Diagnostic Genetic Testing in Children

Diagnostic testing is genetic testing to diagnose a childhood condition or conditions that can be treated medically during childhood. An example is retinoblastoma (a cancerous tumour of the eye).

These tests are done in order to access treatment or management of a suspected genetic condition, where the treatment is likely to positively impact the child’s condition. Genetic testing is offered if a child has symptoms and the test is used to confirm a medical diagnosis. There are also true predictive testing situations where genetic testing will enhance monitoring, treatment, or prevention in a healthy child at risk for a genetic condition but who does not have symptoms.1

The Canadian Paediatric Society (CPS) and the Canadian College of Medical Geneticists (CCMG) have developed guidelines for genetic testing of children.

Highlights of the Guidelines for Genetic Testing of Healthy Children1
• The best interests of the child should be the primary consideration when contemplating testing.
• Parents should be informed of potential psychological and social risks associated with testing.
• There should always be appropriate counselling and genetic service involvement.
• Timely medical benefit to the child should guide genetic testing.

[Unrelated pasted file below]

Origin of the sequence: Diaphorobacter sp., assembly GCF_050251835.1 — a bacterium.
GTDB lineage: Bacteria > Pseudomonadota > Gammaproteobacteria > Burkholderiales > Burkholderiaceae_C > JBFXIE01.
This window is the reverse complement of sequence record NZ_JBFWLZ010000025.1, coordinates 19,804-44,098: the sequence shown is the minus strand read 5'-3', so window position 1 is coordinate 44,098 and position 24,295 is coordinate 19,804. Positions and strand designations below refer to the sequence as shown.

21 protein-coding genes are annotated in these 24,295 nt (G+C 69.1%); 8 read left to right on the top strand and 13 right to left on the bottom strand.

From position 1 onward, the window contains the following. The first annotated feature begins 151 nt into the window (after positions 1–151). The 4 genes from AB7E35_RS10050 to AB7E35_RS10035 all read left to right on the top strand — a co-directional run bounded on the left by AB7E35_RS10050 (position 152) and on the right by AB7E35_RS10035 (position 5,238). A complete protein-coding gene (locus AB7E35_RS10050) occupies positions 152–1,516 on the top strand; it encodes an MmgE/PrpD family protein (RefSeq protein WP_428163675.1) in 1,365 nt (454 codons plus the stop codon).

• When genetic conditions will not present until adulthood, testing should be delayed until the child is competent to decide whether they want the information.
• When carrier status for conditions is important only in reproductive decision-making, testing of children should be discouraged until the child is able to participate fully in the decision to be tested.
• Clinicians should consider requests for genetic testing by competent, well-informed adolescents for the purpose of reproductive decision-making.

For the full set of recommendations click here.

1Arbour L. Guidelines for genetic testing of healthy children. A joint statement with the Canadian College of Medical Geneticists Bioethics Committee, Canadian Paediatric Society (CPS) Ethics and Public Policy Committee, Canadian College of Medical Geneticists. Paediatrics & Child Health. 2003;8(1):42–5. Reference No. B03-01. Reaffirmed January 2011. Addendum April 2008.